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Progress in Molecular Biology and Translational Science

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https://read.qxmd.com/read/30711032/preface
#1
EDITORIAL
Ya-Xiong Tao
No abstract text is available yet for this article.
2019: Progress in Molecular Biology and Translational Science
https://read.qxmd.com/read/30711031/physiology-and-pathophysiology-of-the-%C3%AE-3-adrenergic-receptor
#2
Li-Kun Yang, Ya-Xiong Tao
The β3 -adrenergic receptor (β3 -AR) is an important regulator of various physiological functions, such as thermogenesis in brown adipose tissue, lipolysis in white adipose tissue, negative inotropic effect in cardiomyocyte, and relaxation in blood vessel. The activation of β3 -AR by its agonists is shown to have metabolic (antiobesity and antidiabetic) and cardiovascular effects in animal models, highlighting β3 -AR as a potential therapeutic target in the treatment of several human diseases. Moreover, a substantial number of studies performed on different populations have identified some β3 -AR polymorphic variants associated with obesity, diabetes, cardiovascular diseases, and other disorders...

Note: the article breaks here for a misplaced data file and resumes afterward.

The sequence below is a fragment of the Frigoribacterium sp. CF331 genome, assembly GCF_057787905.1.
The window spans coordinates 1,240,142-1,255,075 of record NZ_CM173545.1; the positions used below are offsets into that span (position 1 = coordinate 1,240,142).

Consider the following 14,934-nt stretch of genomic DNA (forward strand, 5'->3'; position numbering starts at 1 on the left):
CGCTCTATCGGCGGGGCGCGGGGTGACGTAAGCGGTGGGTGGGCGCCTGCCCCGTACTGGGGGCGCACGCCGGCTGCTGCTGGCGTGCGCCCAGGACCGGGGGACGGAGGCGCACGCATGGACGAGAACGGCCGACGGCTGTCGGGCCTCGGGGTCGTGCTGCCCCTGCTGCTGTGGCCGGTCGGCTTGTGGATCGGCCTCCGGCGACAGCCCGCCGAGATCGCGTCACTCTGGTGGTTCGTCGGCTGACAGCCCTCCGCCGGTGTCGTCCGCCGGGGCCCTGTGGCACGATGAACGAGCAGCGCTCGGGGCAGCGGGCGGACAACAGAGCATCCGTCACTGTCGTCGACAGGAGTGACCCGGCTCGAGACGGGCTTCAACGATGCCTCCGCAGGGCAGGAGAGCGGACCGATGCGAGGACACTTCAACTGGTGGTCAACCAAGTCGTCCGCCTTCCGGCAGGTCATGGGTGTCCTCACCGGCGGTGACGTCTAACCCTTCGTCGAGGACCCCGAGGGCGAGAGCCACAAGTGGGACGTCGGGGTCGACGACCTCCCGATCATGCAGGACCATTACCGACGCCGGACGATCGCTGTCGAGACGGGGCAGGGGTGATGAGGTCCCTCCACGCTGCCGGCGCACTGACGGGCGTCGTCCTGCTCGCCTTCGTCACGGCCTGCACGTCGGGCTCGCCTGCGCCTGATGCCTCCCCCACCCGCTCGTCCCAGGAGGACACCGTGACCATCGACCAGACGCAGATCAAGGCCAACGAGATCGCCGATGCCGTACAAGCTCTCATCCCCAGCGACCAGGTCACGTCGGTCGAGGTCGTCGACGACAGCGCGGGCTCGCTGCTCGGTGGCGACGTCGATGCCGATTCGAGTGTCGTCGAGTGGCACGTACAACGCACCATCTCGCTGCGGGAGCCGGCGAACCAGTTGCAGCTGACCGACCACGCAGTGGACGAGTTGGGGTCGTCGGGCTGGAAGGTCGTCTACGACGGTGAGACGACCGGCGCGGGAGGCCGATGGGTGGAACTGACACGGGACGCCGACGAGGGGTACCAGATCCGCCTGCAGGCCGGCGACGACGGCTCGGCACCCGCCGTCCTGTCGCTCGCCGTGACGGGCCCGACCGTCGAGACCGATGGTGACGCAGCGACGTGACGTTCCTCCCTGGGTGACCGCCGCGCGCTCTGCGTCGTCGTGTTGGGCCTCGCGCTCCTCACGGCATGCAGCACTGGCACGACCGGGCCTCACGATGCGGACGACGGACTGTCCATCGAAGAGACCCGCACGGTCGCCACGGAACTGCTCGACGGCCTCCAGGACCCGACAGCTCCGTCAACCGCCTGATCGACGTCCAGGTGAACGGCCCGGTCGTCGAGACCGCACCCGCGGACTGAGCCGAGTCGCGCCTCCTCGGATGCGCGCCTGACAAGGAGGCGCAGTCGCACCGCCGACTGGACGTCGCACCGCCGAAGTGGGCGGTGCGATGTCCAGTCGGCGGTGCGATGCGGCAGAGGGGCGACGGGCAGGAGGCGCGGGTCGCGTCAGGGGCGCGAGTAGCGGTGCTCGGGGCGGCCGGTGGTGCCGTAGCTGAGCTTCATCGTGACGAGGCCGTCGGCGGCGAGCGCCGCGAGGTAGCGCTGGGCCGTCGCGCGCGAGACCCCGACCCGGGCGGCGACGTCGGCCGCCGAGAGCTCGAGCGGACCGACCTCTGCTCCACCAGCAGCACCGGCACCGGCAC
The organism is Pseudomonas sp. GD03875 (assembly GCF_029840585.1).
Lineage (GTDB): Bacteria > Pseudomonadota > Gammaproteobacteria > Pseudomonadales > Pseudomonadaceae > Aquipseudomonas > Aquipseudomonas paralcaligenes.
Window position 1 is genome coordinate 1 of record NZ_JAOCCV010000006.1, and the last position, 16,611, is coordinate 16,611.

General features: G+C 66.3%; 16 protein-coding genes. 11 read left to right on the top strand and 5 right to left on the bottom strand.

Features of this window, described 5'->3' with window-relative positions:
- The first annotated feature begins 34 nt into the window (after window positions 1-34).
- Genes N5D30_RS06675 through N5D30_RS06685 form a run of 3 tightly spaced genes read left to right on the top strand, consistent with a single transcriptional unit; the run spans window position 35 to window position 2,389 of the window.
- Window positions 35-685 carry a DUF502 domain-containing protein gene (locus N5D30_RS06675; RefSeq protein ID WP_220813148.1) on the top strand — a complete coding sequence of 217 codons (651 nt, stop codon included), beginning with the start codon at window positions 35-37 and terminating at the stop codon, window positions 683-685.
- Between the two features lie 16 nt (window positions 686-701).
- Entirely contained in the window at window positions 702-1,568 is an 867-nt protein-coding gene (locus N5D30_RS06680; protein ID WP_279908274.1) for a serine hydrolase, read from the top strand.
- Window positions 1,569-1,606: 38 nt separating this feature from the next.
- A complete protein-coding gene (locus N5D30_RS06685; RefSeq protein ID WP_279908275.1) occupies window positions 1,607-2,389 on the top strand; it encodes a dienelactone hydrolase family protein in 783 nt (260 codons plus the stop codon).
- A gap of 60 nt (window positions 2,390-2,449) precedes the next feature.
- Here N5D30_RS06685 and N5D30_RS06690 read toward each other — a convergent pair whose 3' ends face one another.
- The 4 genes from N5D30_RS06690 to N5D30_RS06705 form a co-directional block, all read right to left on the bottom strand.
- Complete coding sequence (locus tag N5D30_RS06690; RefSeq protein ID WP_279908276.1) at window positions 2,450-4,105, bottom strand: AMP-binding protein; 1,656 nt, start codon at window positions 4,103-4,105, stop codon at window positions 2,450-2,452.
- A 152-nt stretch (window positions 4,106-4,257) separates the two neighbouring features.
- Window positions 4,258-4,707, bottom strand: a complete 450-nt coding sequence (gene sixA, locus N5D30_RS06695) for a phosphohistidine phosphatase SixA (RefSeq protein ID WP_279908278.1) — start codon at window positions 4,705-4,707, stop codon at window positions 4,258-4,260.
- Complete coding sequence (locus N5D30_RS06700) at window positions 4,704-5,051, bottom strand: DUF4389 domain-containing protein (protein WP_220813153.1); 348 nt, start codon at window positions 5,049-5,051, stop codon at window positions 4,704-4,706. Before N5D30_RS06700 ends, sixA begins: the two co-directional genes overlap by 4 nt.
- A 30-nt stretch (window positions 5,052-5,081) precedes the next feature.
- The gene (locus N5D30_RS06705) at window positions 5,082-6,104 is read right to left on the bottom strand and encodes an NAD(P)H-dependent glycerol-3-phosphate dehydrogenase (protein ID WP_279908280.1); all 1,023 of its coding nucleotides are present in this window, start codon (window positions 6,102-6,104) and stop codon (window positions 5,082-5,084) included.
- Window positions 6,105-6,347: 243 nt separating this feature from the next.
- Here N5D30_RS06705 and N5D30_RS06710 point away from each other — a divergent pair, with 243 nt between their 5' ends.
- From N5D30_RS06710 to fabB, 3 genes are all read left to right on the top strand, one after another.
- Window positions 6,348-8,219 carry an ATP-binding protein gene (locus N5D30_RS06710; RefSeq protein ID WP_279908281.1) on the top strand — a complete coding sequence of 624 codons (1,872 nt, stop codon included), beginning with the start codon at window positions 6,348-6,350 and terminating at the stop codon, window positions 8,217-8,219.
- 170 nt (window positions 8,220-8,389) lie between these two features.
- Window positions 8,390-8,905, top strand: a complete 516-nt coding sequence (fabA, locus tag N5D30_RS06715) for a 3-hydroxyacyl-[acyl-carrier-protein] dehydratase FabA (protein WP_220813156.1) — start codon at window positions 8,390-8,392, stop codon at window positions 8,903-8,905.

2019: Progress in Molecular Biology and Translational Science
https://read.qxmd.com/read/30711030/diseases-caused-by-mutations-in-luteinizing-hormone-chorionic-gonadotropin-receptor
#3
Jie Qiao, Bing Han
Accumulating evidence showed that the luteinizing hormone/chorionic gonadotropin receptor (LHCGR) is an essential regulator of sexual development and reproduction from zebrafish to human. Activating and inactivating mutations of LHCGR gene have been identified from patients of different phenotypes. Familial male-limited precocious puberty, Leydig cell hypoplasia, and empty follicle syndrome are caused by LHCGR mutations. More than 50 mutations have been reported from subjects of different ethnic backgrounds...
2019: Progress in Molecular Biology and Translational Science
https://read.qxmd.com/read/30711029/mutations-in-gpr101-as-a-potential-cause-of-x-linked-acrogigantism-and-acromegaly